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Stochastic Imitation in Finite Games

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  • Josephson, Jens

    ()
    (Dept. of Economics, Stockholm School of Economics)

  • Matros, Alexander

    (Stockholm Institute of Transition Economics and East European Economies)

Abstract

In this paper we model an evolutionary process with perpetual random shocks where individual behavior is determined by imitation. Every period an agent is randomly chosen from each of n finite populations to play a game. Each agent observes a sample of population-specific past strategy and payoff realizations. She thereafter imitates by choosing the strategy with highest average payoff in the sample. Occasionally the agents also experiment or make mistakes and choose a strategy at random. For finite n-player games we prove that in the limit, as the probability of experimentation tends to zero, only strategy-tuples in minimal sets closed under the better-reply graph will be played with positive probability. If the strategy-tuples in one such minimal set have strictly higher payoffs than all outside strategy-tuples, then the strategy-tuples in this set will be played with probability one in the limit, provided the minimal set is a product set. We also show that in 2x2 games the convergence in our model is faster than in other known models.

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Bibliographic Info

Paper provided by Stockholm School of Economics in its series Working Paper Series in Economics and Finance with number 363.

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Length: 33 pages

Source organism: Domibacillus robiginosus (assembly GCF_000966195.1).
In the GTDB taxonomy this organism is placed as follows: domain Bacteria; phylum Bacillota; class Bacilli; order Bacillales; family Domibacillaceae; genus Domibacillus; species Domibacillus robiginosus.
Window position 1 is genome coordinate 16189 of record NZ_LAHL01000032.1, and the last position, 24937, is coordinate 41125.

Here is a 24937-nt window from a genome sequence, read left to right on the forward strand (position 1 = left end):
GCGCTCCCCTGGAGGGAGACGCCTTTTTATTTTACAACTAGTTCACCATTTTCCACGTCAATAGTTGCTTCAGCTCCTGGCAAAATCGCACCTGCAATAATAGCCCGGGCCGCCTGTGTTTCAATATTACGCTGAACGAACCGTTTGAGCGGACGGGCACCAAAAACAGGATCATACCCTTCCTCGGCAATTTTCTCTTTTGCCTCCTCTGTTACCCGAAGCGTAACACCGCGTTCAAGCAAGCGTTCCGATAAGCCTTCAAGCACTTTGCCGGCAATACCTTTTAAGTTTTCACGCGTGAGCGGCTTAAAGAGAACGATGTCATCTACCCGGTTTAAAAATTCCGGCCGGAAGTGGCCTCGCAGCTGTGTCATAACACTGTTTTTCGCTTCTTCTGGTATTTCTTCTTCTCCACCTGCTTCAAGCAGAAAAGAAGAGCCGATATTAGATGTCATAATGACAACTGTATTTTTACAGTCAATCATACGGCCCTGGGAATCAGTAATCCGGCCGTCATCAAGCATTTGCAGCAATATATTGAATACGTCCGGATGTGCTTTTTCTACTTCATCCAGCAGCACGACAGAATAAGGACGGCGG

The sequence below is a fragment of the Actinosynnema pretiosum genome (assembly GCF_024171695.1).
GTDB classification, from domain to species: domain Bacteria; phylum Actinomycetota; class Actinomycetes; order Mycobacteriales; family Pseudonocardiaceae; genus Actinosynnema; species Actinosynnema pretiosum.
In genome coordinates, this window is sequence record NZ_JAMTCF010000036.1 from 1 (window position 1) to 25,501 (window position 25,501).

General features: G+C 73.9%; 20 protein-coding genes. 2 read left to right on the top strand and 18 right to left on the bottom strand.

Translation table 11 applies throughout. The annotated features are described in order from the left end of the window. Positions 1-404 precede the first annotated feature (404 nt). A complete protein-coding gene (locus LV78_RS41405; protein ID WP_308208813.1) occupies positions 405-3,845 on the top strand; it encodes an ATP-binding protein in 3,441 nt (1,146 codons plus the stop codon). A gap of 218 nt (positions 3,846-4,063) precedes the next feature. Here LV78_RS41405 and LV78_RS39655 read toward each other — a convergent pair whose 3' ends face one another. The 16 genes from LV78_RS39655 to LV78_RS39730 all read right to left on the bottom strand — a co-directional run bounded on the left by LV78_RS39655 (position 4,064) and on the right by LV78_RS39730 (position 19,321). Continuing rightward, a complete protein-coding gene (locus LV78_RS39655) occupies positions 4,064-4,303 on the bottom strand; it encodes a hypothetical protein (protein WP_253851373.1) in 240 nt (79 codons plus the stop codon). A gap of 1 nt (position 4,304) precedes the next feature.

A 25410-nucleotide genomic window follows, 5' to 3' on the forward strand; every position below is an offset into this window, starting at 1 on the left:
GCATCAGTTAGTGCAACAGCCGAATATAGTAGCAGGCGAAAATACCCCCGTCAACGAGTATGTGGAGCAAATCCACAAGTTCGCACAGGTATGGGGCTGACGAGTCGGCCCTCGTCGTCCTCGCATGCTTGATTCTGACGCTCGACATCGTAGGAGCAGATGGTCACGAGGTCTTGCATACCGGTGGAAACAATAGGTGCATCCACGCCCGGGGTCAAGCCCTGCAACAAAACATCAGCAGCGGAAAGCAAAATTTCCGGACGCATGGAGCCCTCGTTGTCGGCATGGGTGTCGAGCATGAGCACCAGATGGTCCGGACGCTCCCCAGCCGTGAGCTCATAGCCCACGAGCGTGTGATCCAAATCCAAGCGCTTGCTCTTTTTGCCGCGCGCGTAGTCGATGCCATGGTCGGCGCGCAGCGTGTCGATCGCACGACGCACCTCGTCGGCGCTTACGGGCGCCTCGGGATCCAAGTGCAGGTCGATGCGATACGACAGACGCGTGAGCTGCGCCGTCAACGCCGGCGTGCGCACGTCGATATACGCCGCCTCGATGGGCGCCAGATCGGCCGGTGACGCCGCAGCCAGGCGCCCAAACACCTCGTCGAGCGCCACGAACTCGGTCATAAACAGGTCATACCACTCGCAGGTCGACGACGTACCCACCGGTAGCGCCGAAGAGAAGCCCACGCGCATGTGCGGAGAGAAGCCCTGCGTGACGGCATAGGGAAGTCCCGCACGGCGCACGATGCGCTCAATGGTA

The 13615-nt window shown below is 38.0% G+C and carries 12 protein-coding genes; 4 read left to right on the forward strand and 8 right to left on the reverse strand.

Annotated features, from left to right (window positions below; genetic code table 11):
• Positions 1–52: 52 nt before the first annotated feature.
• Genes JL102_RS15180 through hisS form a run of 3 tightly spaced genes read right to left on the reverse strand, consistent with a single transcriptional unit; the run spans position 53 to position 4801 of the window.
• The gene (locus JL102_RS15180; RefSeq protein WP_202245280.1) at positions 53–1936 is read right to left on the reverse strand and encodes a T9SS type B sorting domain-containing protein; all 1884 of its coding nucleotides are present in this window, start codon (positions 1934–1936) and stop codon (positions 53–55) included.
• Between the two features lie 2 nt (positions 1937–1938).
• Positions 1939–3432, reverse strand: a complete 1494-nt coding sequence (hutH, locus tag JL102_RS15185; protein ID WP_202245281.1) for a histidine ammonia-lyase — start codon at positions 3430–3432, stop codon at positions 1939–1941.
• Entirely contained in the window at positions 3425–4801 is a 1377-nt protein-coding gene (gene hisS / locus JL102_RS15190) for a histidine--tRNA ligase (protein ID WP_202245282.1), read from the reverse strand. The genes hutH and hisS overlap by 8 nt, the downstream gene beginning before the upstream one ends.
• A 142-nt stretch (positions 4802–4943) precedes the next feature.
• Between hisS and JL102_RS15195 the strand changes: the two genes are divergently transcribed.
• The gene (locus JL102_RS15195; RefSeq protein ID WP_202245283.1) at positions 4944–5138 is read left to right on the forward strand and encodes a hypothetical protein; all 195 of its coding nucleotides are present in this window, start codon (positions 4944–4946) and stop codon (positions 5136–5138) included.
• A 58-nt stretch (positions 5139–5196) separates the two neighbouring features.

Date of creation: 09 Mar 2000
Date of revision: 26 Nov 2002
Handle: RePEc:hhs:hastef:0363

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Keywords: Evolutionary game theory; bounded rationality; imitation; Markov chain; stochastic stability; better replies; Pareto dominance;

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  1. Schlag, Karl H., 1998. "Why Imitate, and If So, How?, : A Boundedly Rational Approach to Multi-armed Bandits," Journal of Economic Theory, Elsevier, vol. 78(1), pages 130-156, January.
  2. Jose Apesteguia & Steffen Huck & Jorg Oechssler, 2003. "Imitation - Theory and Experimental Evidence," Experimental 0309001, EconWPA.
  3. K. Ritzberger & J. Weibull, 2010. "Evolutionary Selection in Normal-Form Games," Levine's Working Paper Archive 452, David K. Levine.
  4. Sobel, Joel, 1993. "Evolutionary stability and efficiency," Economics Letters, Elsevier, vol. 42(2-3), pages 301-312.
  5. John Duffy & Nick Feltovich, 1997. "Does Observation of Others Affect Learning in Strategic Environments? An Experimental Study," Levine's Working Paper Archive 592, David K. Levine.
  6. Schlag, Karl H., 1999. "Which one should I imitate?," Journal of Mathematical Economics, Elsevier, vol. 31(4), pages 493-522, May.
  7. Huck, Steffen & Normann, Hans-Theo & Oechssler, Jorg, 2000. "Does information about competitors' actions increase or decrease competition in experimental oligopoly markets?," International Journal of Industrial Organization, Elsevier, vol. 18(1), pages 39-57, January.
  8. G. Noldeke & L. Samuelson, 2010. "An Evolutionary Analysis of Backward and Forward Induction," Levine's Working Paper Archive 538, David K. Levine.
  9. Hurkens Sjaak, 1995. "Learning by Forgetful Players," Games and Economic Behavior, Elsevier, vol. 11(2), pages 304-329, November.